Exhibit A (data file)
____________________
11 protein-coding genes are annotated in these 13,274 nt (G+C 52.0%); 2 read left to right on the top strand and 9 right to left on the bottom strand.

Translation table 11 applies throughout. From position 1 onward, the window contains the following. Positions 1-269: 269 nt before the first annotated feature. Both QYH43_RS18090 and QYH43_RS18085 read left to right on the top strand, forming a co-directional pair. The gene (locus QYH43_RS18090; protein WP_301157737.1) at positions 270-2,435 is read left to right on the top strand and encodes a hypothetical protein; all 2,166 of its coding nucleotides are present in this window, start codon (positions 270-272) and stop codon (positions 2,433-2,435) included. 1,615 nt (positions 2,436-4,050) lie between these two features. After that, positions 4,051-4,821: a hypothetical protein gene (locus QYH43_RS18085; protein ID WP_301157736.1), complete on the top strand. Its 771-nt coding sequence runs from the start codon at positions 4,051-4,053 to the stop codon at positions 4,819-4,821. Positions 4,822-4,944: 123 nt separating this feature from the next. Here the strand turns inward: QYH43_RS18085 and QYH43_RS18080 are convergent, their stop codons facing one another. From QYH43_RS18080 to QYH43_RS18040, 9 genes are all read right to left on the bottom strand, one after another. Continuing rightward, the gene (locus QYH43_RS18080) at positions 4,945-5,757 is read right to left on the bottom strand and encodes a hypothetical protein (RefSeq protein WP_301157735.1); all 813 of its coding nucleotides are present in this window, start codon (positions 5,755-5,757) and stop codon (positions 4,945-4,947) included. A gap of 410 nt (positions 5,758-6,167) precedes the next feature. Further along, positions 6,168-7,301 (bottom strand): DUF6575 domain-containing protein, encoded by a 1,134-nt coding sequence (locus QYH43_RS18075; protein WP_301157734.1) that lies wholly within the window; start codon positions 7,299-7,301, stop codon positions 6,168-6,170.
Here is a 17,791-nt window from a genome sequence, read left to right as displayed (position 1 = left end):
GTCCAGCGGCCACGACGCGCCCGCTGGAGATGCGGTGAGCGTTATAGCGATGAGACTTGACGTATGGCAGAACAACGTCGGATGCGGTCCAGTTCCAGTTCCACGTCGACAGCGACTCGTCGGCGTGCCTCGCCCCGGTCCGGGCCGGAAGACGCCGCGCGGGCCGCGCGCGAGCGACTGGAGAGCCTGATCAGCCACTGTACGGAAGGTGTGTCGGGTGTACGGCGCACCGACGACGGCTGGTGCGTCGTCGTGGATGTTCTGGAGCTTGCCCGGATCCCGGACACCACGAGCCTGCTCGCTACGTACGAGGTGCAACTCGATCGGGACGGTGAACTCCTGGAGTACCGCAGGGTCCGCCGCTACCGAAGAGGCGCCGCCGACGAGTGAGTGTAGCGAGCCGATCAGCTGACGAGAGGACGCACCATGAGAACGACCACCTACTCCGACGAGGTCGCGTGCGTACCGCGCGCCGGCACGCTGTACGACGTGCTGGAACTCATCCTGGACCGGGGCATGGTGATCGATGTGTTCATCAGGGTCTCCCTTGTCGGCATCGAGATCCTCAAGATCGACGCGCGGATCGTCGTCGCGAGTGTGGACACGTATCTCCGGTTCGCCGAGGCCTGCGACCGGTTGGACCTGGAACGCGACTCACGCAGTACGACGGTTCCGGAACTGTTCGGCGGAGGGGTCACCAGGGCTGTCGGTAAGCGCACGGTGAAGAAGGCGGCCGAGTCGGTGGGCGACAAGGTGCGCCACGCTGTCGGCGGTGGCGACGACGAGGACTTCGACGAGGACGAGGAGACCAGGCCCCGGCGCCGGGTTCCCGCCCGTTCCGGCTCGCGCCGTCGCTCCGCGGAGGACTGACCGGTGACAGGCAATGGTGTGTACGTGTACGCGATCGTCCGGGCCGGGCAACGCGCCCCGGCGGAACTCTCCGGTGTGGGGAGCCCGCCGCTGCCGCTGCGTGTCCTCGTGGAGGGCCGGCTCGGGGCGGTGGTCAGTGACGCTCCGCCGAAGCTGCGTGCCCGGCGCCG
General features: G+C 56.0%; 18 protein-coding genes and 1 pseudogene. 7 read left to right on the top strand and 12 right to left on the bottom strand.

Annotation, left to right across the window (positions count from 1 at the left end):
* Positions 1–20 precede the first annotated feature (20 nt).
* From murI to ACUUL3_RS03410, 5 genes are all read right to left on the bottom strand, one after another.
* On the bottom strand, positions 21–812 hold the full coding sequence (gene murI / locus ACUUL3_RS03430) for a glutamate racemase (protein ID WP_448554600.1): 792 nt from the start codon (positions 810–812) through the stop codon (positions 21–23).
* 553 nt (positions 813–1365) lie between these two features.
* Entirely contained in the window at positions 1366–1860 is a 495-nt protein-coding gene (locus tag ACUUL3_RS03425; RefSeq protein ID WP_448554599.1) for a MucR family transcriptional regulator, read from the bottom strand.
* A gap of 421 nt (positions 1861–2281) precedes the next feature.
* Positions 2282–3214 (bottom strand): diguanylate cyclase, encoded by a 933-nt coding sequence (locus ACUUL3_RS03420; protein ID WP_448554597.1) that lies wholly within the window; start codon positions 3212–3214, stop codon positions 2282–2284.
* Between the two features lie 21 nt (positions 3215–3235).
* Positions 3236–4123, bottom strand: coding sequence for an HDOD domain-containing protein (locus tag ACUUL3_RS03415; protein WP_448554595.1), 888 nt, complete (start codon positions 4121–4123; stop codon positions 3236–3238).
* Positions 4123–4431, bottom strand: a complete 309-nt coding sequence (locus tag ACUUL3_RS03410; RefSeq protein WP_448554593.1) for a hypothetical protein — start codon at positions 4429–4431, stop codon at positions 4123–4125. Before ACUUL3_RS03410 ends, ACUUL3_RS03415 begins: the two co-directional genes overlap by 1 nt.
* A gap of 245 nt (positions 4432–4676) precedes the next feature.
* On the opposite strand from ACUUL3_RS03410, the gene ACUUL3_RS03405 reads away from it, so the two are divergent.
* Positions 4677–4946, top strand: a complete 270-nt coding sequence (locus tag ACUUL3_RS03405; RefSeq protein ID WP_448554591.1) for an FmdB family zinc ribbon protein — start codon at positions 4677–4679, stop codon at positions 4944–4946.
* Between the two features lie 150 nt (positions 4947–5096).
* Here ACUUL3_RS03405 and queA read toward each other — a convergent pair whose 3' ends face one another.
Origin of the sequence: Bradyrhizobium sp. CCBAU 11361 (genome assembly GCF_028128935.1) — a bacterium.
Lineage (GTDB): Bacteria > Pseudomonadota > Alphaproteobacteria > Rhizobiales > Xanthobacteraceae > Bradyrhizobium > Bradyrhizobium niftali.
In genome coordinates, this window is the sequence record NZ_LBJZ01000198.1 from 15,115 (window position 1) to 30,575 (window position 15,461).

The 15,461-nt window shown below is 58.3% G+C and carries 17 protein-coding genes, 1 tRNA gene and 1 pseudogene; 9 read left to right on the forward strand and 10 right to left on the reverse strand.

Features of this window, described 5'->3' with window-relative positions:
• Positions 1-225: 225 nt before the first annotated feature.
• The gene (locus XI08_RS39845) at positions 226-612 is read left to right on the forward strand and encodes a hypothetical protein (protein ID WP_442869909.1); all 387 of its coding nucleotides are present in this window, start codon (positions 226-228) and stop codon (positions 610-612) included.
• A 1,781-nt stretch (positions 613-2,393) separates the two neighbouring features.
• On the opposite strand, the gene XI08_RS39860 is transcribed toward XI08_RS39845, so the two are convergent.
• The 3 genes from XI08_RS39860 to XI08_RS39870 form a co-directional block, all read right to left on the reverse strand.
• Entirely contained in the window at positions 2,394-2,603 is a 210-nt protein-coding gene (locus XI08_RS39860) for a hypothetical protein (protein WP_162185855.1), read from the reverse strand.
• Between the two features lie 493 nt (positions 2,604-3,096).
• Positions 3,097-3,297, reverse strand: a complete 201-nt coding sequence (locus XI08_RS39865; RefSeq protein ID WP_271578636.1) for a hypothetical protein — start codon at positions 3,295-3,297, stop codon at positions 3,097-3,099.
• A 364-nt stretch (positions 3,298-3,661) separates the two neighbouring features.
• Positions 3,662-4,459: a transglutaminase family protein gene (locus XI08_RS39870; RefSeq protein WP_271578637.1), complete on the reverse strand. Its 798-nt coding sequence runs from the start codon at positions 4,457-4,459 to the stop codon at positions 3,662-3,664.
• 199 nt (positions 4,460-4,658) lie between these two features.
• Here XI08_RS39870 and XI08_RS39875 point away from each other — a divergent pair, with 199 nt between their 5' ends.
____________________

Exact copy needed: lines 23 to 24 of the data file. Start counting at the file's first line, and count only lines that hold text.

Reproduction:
Lineage (GTDB): Bacteria > Pseudomonadota > Alphaproteobacteria > Rhizobiales > Xanthobacteraceae > Bradyrhizobium > Bradyrhizobium niftali.
In genome coordinates, this window is the sequence record NZ_LBJZ01000198.1 from 15,115 (window position 1) to 30,575 (window position 15,461).